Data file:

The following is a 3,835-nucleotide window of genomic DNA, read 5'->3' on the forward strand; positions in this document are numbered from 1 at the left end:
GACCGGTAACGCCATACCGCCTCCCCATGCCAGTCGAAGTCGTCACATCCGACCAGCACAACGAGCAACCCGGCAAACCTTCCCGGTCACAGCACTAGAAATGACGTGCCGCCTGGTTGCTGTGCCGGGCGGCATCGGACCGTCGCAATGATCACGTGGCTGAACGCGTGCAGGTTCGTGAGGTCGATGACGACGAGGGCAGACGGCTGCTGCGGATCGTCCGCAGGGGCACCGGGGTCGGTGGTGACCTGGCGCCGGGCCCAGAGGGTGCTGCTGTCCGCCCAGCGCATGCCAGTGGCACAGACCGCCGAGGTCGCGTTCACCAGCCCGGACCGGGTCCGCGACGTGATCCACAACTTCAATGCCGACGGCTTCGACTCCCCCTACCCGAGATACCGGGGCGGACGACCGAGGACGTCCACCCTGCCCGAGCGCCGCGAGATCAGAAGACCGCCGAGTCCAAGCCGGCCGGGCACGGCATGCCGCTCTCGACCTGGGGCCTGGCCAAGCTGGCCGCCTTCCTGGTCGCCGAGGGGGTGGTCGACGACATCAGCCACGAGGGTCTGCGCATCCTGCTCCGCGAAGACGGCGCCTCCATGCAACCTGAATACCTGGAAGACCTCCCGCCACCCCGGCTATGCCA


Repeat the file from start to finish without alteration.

The following is a 3,835-nucleotide window of genomic DNA, read 5'->3' on the forward strand; positions in this document are numbered from 1 at the left end:
GACCGGTAACGCCATACCGCCTCCCCATGCCAGTCGAAGTCGTCACATCCGACCAGCACAACGAGCAACCCGGCAAACCTTCCCGGTCACAGCACTAGAAATGACGTGCCGCCTGGTTGCTGTGCCGGGCGGCATCGGACCGTCGCAATGATCACGTGGCTGAACGCGTGCAGGTTCGTGAGGTCGATGACGACGAGGGCAGACGGCTGCTGCGGATCGTCCGCAGGGGCACCGGGGTCGGTGGTGACCTGGCGCCGGGCCCAGAGGGTGCTGCTGTCCGCCCAGCGCATGCCAGTGGCACAGACCGCCGAGGTCGCGTTCACCAGCCCGGACCGGGTCCGCGACGTGATCCACAACTTCAATGCCGACGGCTTCGACTCCCCCTACCCGAGATACCGGGGCGGACGACCGAGGACGTCCACCCTGCCCGAGCGCCGCGAGATCAGAAGACCGCCGAGTCCAAGCCGGCCGGGCACGGCATGCCGCTCTCGACCTGGGGCCTGGCCAAGCTGGCCGCCTTCCTGGTCGCCGAGGGGGTGGTCGACGACATCAGCCACGAGGGTCTGCGCATCCTGCTCCGCGAAGACGGCGCCTCCATGCAACCTGAATACCTGGAAGACCTCCCGCCACCCCGGCTATGCCA